What’s Out There: Family Biking Options
4/8/13 With Rock to Rock just around the corner, I pulled this from the archives to inspire you to get your ride on! ~kim
Written by Sara from Kidical Mass New Haven
Sure, I had seen baby seats on the back of bikes and even the occasional Trail-a-Bike. But beyond bike trailers, I was stumped by any biking options available to me as a momma of twins. Feeling uncomfortable riding on city streets with the boys sitting low and far behind me, I didn’t think there was any way we could get around by bike. Thankfully, I was proved wrong and since our discovery of cargo bikes nearly three years ago, it is clear that the family biking options out there have grown.
Here are various family bike set-ups that accommodate a number of different aged children (click the links to see examples).
- Back: for toddlers and even for bigger kids up to 75 lbs
- Front: like this iBert, the BoBike Mini, and the Yepp Mini
- Gotta love the mamafiets (mama-bikes) that have both front and back seats like this one and this one even equipped with a windshield. The Japanese versions or “mamacharis” are incredible.
- Burleys are a brand many know but there are lots of options available out there, including ones that convert to strollers.
- These go by various names but they look like this and this and kids get to pedal along.
- Here’s a different take on this, where you can purchase a bracket to attach your child’s regular bike to your own and tow him/her around this way.
- There are now products out there like the Zigo and the TrioBike that convert from a regular bike to a bike with front child carrier to a stroller. I was especially excited to see a Taga bike at the Wooster Square Cherry Blossom Festival this year. This local family had double seats (if only I had my camera with me).
Box Bikes/ Bucket Bikes/ Cargo Trikes
This is the cargo bike that started it all for us. Think of it as the minivan of bikes: space for multiple kids and all the stuff we schlep around with them.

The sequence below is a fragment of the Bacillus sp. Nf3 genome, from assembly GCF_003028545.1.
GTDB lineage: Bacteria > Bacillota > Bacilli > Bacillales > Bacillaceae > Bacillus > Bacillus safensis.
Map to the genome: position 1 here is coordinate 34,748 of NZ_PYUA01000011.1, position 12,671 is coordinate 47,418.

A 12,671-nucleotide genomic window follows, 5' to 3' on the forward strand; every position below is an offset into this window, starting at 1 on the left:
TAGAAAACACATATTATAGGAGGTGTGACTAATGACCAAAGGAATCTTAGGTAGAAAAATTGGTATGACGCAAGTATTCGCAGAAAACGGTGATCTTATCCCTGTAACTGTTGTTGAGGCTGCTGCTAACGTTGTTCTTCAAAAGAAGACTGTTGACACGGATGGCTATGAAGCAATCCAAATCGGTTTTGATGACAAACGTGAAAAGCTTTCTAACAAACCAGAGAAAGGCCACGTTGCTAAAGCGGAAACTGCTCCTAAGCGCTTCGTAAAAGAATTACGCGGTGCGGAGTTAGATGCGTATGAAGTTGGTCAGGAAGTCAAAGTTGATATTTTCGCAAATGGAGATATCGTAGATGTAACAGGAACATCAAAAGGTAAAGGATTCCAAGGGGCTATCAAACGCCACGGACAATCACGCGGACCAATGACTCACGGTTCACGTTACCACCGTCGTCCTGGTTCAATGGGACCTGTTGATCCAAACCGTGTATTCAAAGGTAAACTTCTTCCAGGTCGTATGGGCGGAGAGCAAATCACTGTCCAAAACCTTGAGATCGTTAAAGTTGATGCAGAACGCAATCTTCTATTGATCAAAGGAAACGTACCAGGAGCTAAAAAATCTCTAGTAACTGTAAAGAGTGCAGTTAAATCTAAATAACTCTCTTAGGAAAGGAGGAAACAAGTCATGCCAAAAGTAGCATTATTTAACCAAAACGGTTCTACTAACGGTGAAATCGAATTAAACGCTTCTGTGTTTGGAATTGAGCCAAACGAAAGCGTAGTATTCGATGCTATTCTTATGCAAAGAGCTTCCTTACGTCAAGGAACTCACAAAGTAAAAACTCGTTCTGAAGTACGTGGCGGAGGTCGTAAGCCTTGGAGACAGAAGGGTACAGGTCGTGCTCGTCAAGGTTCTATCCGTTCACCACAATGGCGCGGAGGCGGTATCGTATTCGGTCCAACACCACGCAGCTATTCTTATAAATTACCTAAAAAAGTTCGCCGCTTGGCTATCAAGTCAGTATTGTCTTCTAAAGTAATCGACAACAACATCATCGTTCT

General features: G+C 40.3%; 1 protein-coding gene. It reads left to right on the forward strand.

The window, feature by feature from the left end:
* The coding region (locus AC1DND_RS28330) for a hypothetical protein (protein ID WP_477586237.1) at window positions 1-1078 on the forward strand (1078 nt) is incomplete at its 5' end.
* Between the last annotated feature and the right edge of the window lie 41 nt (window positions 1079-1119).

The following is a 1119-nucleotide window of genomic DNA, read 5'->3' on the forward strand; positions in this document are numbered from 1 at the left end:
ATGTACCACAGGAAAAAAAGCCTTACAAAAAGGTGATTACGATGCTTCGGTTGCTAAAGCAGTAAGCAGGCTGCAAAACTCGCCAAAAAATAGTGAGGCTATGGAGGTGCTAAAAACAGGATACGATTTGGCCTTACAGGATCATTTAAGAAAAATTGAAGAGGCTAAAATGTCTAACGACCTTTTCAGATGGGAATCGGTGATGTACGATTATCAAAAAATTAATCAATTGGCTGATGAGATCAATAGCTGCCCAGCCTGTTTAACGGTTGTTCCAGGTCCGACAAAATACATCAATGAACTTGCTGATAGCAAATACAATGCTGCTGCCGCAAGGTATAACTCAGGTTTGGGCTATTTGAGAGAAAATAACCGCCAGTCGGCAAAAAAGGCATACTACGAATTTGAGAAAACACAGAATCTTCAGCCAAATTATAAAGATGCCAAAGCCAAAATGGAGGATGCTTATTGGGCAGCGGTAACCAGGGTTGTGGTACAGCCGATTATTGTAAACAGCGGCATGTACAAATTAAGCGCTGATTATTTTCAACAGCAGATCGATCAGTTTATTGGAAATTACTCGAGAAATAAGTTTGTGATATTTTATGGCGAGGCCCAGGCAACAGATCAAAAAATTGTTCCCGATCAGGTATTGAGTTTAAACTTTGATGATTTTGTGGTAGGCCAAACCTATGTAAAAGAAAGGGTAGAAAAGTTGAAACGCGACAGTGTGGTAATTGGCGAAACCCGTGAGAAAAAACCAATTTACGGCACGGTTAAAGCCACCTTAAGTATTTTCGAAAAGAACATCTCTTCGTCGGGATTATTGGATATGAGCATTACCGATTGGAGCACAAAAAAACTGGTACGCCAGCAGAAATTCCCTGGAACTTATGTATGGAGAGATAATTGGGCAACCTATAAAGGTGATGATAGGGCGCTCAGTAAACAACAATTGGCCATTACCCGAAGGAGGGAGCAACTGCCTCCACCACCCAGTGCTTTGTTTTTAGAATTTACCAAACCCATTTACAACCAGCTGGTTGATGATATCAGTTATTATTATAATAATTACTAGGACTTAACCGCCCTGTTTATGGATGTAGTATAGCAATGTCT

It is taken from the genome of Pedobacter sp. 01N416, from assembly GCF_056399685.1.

- Bakfiets: The Dutch wheelbarrow-type-bucket-in-front bike like this, this, and this. Here’s a couple of USA-made versions like the Joe’s Bike’s and Metrofiets (hers even has an electric assist!) and Copenhagen’s Bullitt. Small tidbit: pronounced “bak-feet;” plural is “bakfietsen.”
- Madsen: US company with the Tupperware-like bucket in the back. There are a few local families riding Madsens and New Haven’s Devil’s Gear Bike Shop is a Madsen dealer.
- Boxcycle/Christiana Trikes: Some folks are more comfortable on three wheels instead of two. Originally harder to find on the East Coast, these trikes are really popping up all around! I was excited to see a few parked along the sidewalks last time I visited New York City.
These cargo bikes have an extended tail that allows a rider to carry passengers and/or a whole lot of freight (like large furniture!).
- Xtracycle kits allow people to convert their existing bikes into longtail cargo bikes. Also, Xtracycle has ‘full’ bikes like the Radish and Big Dummy. Xtracycle owners can customize their bikes to fit their passengers, like here, here, here, and here. There are a number of Xtracycles in the area and more arriving each week it seems. The Devil’s Gear bike shop here in New Haven is an Xtracycle dealer.
- Yuba Mundo: This cargo bike is heavier than an Xtracycle and has a longer tail with built-in ‘running boards.’ See here and here. Like Xtras, Yuba owners can customize their bikes to fit their families’ needs: some add toddler seats, others stoker bars (handlebars for a back passenger). Mundos can also be equipped with electric assists to help ride up hills or with extra heavy cargo.
- Kona Ute: An example here.
- Sun Atlas Cargo: This is a relative newcomer in the longtail cargo bike family. It is especially intriguing because it seems to be one of the more affordable options out there.
Some families ride with their kids using bicycles-built-for-two or tandems so the children can help with the pedaling. One can lower seats and/or raise pedals to fit younger riders. The triples are most impressive. Here’s a version you see less in the States with the stokers (riders not controlling the bike) up front and another example here, too.
I would be remiss not to recognize, that yes, the initial sticker shock on some of these cargo bikes can seem extremely prohibitive. People continuously ask what we paid for our family bicycles. Since we use our cargo bikes as an alternative to buying a second car, we figure with the cost of a car, insurance, gas, upkeep, and parking downtown, we’ve invested well. However, if you are put off by the costs of these bikes, do not despair. We’ve met a number of folks who have found their Xtracycles or Madsens on Craig’s List for a reduced cost. Also, as the demand for family cargo bikes grow, the market gets more competitive. I suspect we shall see lower-cost options, like the Sun Atlas Cargo, out there more and more.